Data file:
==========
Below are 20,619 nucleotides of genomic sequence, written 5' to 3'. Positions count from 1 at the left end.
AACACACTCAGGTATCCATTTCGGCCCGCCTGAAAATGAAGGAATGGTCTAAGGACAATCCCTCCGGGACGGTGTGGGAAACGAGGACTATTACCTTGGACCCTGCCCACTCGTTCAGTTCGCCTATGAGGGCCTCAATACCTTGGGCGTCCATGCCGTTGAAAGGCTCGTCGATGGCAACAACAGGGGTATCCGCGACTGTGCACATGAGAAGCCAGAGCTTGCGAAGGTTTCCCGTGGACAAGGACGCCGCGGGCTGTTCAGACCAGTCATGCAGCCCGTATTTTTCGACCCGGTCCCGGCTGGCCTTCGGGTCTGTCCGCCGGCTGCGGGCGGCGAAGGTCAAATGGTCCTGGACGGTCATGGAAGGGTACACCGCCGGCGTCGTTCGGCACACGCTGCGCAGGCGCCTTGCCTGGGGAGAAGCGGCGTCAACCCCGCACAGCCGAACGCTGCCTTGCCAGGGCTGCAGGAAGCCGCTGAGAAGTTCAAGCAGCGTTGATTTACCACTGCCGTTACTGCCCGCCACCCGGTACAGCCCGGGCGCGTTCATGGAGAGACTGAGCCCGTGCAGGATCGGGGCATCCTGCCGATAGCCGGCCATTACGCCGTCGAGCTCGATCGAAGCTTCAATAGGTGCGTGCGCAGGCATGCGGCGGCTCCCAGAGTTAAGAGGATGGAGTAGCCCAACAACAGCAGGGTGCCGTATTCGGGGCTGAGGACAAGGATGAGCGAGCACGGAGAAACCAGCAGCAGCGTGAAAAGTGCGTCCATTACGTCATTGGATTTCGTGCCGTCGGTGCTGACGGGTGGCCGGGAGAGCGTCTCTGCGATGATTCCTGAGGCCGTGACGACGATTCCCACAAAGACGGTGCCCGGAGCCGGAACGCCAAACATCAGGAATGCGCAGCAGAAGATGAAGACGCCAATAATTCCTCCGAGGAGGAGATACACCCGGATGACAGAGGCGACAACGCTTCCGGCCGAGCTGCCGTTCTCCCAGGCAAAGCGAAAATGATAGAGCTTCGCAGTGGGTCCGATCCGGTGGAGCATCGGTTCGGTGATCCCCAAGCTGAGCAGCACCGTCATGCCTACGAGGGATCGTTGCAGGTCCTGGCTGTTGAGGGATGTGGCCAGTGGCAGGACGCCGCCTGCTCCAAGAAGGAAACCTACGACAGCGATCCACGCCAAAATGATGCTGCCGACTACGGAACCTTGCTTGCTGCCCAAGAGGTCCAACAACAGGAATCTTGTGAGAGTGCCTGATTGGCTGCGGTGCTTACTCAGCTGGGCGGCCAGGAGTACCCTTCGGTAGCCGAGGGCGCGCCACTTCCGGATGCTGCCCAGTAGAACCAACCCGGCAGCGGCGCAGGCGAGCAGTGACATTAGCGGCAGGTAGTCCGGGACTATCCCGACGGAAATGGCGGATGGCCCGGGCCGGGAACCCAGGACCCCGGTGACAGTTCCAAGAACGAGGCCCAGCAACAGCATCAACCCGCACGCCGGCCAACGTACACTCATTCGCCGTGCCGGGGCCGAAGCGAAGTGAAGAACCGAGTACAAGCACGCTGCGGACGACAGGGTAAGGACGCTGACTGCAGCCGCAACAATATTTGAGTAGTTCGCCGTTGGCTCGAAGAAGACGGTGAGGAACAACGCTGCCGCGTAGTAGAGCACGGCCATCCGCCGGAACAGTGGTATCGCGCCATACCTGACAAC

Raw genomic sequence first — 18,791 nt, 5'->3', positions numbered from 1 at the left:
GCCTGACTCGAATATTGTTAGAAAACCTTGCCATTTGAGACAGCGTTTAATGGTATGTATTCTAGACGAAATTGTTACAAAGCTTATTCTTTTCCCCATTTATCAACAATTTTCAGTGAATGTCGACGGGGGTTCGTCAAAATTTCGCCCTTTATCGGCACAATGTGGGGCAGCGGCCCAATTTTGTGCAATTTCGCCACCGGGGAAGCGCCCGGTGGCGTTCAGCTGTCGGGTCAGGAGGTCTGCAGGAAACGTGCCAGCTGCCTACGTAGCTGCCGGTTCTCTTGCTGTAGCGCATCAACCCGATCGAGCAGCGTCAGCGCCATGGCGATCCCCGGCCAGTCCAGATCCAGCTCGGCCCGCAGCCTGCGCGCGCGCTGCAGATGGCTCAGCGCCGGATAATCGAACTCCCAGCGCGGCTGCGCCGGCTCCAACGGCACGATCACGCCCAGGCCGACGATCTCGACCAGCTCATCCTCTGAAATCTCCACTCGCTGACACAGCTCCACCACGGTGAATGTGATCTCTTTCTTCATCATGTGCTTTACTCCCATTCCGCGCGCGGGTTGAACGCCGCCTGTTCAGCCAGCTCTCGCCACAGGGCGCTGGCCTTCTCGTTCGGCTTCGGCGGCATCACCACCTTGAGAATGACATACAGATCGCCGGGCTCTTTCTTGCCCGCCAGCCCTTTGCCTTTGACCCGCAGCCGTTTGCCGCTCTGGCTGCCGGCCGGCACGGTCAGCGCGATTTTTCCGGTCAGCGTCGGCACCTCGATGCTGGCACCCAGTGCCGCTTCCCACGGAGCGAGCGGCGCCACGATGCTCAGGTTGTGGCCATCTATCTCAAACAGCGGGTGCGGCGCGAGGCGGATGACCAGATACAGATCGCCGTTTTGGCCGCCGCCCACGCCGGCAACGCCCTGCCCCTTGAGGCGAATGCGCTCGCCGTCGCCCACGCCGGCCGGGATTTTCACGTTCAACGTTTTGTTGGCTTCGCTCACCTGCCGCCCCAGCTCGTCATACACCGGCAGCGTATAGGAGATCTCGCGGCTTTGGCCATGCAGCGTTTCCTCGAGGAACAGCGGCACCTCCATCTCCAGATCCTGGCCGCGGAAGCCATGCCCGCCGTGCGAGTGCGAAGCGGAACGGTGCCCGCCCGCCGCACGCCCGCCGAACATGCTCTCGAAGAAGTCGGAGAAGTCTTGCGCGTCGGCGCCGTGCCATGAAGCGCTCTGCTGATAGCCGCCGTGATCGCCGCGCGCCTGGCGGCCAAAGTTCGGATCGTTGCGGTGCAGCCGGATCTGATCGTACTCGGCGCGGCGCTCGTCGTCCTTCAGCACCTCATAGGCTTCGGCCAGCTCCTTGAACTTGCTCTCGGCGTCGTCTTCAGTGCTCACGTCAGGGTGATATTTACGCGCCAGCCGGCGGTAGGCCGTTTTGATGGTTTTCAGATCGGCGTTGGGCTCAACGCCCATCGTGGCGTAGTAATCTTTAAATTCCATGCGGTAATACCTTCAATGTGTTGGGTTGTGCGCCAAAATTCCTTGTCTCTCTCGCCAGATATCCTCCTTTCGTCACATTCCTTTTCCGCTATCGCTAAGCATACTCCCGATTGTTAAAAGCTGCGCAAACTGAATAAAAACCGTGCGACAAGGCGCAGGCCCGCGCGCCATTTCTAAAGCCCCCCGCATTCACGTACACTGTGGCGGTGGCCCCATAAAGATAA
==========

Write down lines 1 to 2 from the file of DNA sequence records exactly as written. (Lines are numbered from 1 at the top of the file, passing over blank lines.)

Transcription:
Below are 20,619 nucleotides of genomic sequence, written 5' to 3'. Positions count from 1 at the left end.
AACACACTCAGGTATCCATTTCGGCCCGCCTGAAAATGAAGGAATGGTCTAAGGACAATCCCTCCGGGACGGTGTGGGAAACGAGGACTATTACCTTGGACCCTGCCCACTCGTTCAGTTCGCCTATGAGGGCCTCAATACCTTGGGCGTCCATGCCGTTGAAAGGCTCGTCGATGGCAACAACAGGGGTATCCGCGACTGTGCACATGAGAAGCCAGAGCTTGCGAAGGTTTCCCGTGGACAAGGACGCCGCGGGCTGTTCAGACCAGTCATGCAGCCCGTATTTTTCGACCCGGTCCCGGCTGGCCTTCGGGTCTGTCCGCCGGCTGCGGGCGGCGAAGGTCAAATGGTCCTGGACGGTCATGGAAGGGTACACCGCCGGCGTCGTTCGGCACACGCTGCGCAGGCGCCTTGCCTGGGGAGAAGCGGCGTCAACCCCGCACAGCCGAACGCTGCCTTGCCAGGGCTGCAGGAAGCCGCTGAGAAGTTCAAGCAGCGTTGATTTACCACTGCCGTTACTGCCCGCCACCCGGTACAGCCCGGGCGCGTTCATGGAGAGACTGAGCCCGTGCAGGATCGGGGCATCCTGCCGATAGCCGGCCATTACGCCGTCGAGCTCGATCGAAGCTTCAATAGGTGCGTGCGCAGGCATGCGGCGGCTCCCAGAGTTAAGAGGATGGAGTAGCCCAACAACAGCAGGGTGCCGTATTCGGGGCTGAGGACAAGGATGAGCGAGCACGGAGAAACCAGCAGCAGCGTGAAAAGTGCGTCCATTACGTCATTGGATTTCGTGCCGTCGGTGCTGACGGGTGGCCGGGAGAGCGTCTCTGCGATGATTCCTGAGGCCGTGACGACGATTCCCACAAAGACGGTGCCCGGAGCCGGAACGCCAAACATCAGGAATGCGCAGCAGAAGATGAAGACGCCAATAATTCCTCCGAGGAGGAGATACACCCGGATGACAGAGGCGACAACGCTTCCGGCCGAGCTGCCGTTCTCCCAGGCAAAGCGAAAATGATAGAGCTTCGCAGTGGGTCCGATCCGGTGGAGCATCGGTTCGGTGATCCCCAAGCTGAGCAGCACCGTCATGCCTACGAGGGATCGTTGCAGGTCCTGGCTGTTGAGGGATGTGGCCAGTGGCAGGACGCCGCCTGCTCCAAGAAGGAAACCTACGACAGCGATCCACGCCAAAATGATGCTGCCGACTACGGAACCTTGCTTGCTGCCCAAGAGGTCCAACAACAGGAATCTTGTGAGAGTGCCTGATTGGCTGCGGTGCTTACTCAGCTGGGCGGCCAGGAGTACCCTTCGGTAGCCGAGGGCGCGCCACTTCCGGATGCTGCCCAGTAGAACCAACCCGGCAGCGGCGCAGGCGAGCAGTGACATTAGCGGCAGGTAGTCCGGGACTATCCCGACGGAAATGGCGGATGGCCCGGGCCGGGAACCCAGGACCCCGGTGACAGTTCCAAGAACGAGGCCCAGCAACAGCATCAACCCGCACGCCGGCCAACGTACACTCATTCGCCGTGCCGGGGCCGAAGCGAAGTGAAGAACCGAGTACAAGCACGCTGCGGACGACAGGGTAAGGACGCTGACTGCAGCCGCAACAATATTTGAGTAGTTCGCCGTTGGCTCGAAGAAGACGGTGAGGAACAACGCTGCCGCGTAGTAGAGCACGGCCATCCGCCGGAACAGTGGTATCGCGCCATACCTGACAAC